Can I Expense Clothing?
In this post we’ll walk you through clothing purchases that can and can’t be deducted as a business expense to help you get the most out of your next tax filing.
Deducting Clothing: The Rules
In order for an item of clothing to qualify as a business expense it needs to meet certain IRS requirements. Like all deductible expenses, the item needs to be ordinary and necessary for your business dealings. The clothing should be in line with industry standards (ordinary) and it should be essential in order to run the business (necessary). Clothing expenses that meet these rules may be deducted as miscellaneous deduction on Schedule A (Form 1040).
If you require employees to purchase certain items of clothing for work, then the same rule applies. If they are going to expense the cost on their own personal tax return, the item needs to be required attire by their employer, and it must be ordinary and necessary to complete their job.
Let’s look at some specific examples of work attire that can and can’t be deducted:
1. Protective Clothing
If you are running a business that requires protective clothing, you can deduct the cost of these items. For example, if you own a construction company, you can deduct the cost of purchases such as safety boots and hard hats.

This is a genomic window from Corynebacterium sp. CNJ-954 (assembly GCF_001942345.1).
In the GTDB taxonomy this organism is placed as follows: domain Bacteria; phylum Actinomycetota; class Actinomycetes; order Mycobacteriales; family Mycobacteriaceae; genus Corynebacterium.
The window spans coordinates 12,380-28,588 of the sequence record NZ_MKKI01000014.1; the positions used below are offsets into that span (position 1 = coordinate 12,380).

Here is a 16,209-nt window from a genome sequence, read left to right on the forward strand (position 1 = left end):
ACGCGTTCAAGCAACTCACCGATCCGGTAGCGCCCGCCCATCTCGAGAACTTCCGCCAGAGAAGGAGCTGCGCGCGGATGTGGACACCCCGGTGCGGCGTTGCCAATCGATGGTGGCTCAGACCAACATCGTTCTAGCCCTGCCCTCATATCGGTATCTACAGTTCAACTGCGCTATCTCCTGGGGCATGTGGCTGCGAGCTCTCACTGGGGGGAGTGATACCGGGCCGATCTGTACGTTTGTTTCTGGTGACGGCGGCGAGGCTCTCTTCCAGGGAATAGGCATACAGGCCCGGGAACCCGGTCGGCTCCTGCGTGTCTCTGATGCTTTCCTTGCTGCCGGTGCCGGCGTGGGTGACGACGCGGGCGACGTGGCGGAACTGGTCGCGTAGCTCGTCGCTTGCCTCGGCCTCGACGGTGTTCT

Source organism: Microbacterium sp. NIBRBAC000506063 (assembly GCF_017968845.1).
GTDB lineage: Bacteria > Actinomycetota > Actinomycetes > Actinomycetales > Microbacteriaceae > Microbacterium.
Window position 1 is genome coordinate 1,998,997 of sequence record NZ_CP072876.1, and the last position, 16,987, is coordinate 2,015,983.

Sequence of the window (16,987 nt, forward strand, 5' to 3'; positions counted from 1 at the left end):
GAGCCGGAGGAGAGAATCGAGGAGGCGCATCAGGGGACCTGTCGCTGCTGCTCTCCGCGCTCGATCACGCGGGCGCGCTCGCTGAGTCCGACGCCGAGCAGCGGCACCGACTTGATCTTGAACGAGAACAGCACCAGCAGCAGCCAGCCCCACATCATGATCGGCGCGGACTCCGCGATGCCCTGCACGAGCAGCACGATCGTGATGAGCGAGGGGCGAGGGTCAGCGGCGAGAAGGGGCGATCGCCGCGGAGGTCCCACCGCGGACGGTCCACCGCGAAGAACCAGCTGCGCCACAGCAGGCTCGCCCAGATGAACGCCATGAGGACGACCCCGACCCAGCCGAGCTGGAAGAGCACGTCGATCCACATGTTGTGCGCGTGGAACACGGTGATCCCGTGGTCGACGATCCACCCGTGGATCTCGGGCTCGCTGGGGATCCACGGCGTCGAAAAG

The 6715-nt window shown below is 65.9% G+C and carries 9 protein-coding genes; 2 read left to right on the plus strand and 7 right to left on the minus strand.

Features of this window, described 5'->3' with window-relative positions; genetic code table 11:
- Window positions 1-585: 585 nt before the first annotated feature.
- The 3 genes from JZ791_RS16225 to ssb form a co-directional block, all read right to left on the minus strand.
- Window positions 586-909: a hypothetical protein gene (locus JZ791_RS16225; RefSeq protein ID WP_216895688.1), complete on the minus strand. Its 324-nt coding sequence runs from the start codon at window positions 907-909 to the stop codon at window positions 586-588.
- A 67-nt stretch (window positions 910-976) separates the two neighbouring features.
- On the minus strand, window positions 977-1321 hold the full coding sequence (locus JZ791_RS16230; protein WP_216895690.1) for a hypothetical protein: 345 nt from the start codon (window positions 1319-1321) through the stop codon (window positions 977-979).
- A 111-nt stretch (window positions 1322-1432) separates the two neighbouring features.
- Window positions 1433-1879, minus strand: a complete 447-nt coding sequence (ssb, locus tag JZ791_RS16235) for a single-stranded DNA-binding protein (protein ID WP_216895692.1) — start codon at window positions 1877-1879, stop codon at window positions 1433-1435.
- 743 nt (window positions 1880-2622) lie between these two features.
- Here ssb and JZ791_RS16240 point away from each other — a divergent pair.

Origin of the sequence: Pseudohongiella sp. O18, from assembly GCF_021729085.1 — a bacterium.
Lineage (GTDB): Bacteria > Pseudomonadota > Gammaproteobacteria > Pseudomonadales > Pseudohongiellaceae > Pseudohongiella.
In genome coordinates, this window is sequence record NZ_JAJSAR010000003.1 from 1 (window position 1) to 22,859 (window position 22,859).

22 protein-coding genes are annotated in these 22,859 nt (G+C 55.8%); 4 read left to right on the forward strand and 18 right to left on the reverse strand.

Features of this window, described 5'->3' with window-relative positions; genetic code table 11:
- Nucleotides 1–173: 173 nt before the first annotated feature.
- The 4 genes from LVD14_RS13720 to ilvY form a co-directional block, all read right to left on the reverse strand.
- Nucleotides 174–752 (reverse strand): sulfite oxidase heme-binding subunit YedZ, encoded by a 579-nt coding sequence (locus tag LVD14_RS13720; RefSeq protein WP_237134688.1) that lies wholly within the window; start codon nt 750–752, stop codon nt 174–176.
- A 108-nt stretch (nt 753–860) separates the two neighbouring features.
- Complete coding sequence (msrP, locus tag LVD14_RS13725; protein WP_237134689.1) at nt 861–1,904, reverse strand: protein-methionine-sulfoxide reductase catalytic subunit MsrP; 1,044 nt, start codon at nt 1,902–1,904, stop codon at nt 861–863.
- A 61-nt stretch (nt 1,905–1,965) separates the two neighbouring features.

2. Uniforms and Work Clothes
While protective clothing is distinctive as work attire, many types of uniforms and other work clothes aren’t as obvious. In order to deduct the cost of uniforms or work clothes, the item needs to be distinctive and not appropriate for everyday wear.
Musicians and entertainers can deduct the cost of theatrical clothing and accessories as long as they’re not appropriate for everyday wear. This seems simple enough, but deciding what is “suitable” for everyday can be challenging.
4. Professional Attire
This is the category that people find most confusing. It may seem like you should be able to deduct the cost of a suit you bought for a conference, but unfortunately suits aren’t at all deductible. Professional clothes such as suits or work dresses can be worn to events outside of the business, therefore you can’t deduct the cost. It’s not important whether you would wear the item outside of work, it just matters that it’s not typical enough to not wear it when you’re not on the job.
5. Promotional Attire for Your Employees
Clothing that promotes your business is deductible as a promotional expense. This includes the cost of the clothing itself, and the cost of adding your business logo to the item. You can claim this promotional cost as a miscellaneous deduction on your tax return.
This post is to be used for informational purposes only and does not constitute legal, business, or tax advice. Each person should consult his or her own attorney, business advisor or tax advisor with respect to matters referenced in this post. Bench assumes no liability for actions taken in reliance upon the information contained herein.